With its distinctive towers, the Frauenkirche is the city’s most famous landmark.
Visible from far and wide, the two towers of the Frauenkirche jut out against the clouds, shaping Munich’s skyline more than any other building in the city. And the inhabitants of Munich are keen on making sure it stays this way for a long time to come: In 2004, they voted in a city referendum to stop any new buildings in Munich exceeding the height of the Frauenkirche at 98.57 metres.
The Gothic cathedral is the seat of the Archdiocese of Munich and is officially known as "Zu Unserer Lieben Frau" (Cathedral Of Our Dear Lady). Erected by the Munich-based architect and master builder Jörg von Halsbach in the 15th century, the building was constructed using bricks to save money due to the lack of quarries in the region. Apart from the tops of the two towers, the building was completed in 1488 after just 20 years of construction work.
During the War of the Succession of Landshut, cannons were set up on the roofless towers to defend the city against attackers. Their hallmark helmed roofs weren’t added until 1525. The style was adopted from the Dome of the Rock in Jerusalem, which at the time was thought to be the ancient Solomon’s Temple.
After suffering heavy damage during the air raids of the Second World War, the Frauenkirche was reconstructed between 1948 and 1955 with a plainer design and fewer embellishments. Later stages of renovation saw more ornate features being added on a gradual basis. Today, the cathedral is the seat of the Archbishop of Munich and Freising.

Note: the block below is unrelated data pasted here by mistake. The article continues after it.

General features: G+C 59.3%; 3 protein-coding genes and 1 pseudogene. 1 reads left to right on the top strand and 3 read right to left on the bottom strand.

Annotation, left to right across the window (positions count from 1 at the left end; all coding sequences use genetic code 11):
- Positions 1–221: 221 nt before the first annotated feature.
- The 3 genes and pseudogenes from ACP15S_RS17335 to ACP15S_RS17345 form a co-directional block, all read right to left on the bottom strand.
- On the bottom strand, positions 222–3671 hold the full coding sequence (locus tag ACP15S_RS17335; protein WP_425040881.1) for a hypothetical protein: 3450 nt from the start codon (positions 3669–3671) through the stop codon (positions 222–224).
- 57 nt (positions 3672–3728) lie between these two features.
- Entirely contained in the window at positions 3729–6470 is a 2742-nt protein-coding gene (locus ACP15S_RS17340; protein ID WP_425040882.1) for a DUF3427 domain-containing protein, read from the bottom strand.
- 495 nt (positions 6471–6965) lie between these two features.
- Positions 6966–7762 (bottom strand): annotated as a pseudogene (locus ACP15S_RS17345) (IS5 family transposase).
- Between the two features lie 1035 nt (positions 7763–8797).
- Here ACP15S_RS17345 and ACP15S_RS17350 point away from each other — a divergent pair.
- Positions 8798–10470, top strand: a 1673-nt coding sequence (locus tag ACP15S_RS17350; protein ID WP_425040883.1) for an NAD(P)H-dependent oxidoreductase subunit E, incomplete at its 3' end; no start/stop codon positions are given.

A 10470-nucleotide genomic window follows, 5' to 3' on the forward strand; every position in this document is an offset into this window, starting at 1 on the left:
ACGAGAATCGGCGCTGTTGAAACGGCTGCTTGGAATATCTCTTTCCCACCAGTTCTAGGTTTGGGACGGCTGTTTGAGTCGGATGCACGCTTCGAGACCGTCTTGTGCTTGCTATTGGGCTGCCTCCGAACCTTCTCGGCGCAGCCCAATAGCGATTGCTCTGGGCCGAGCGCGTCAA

The devil himself is said to have left a footprint at the entrance to the main church.
The Frauenkirche is the subject of a terrifying legend: The devil himself is said to have left a footprint at the entrance to the main church. As with many myths, there are several versions of how the “Teufelstritt” (literally the devil’s footprint) was created. Here is just one of them:
As building work on the Frauenkirche came to an end, the devil crept around the church and was annoyed to find that yet another building had been erected in God’s name. In the entrance hall, he then noticed that the church did not contain a single window and began laughing out loud at the builder’s stupidity.
He leapt up in joy and, when he landed back down on the ground, left behind his footprint. However, when he took another step forwards, he noticed that the church did indeed have windows. They had just been covered by massive pillars and the former Gothic high altar. In anger, he is said to have transformed himself into a powerful storm in an attempt to tear down the church, at which he failed. Even today, you are said to be able to feel his wind in the streets around the Frauenkirche.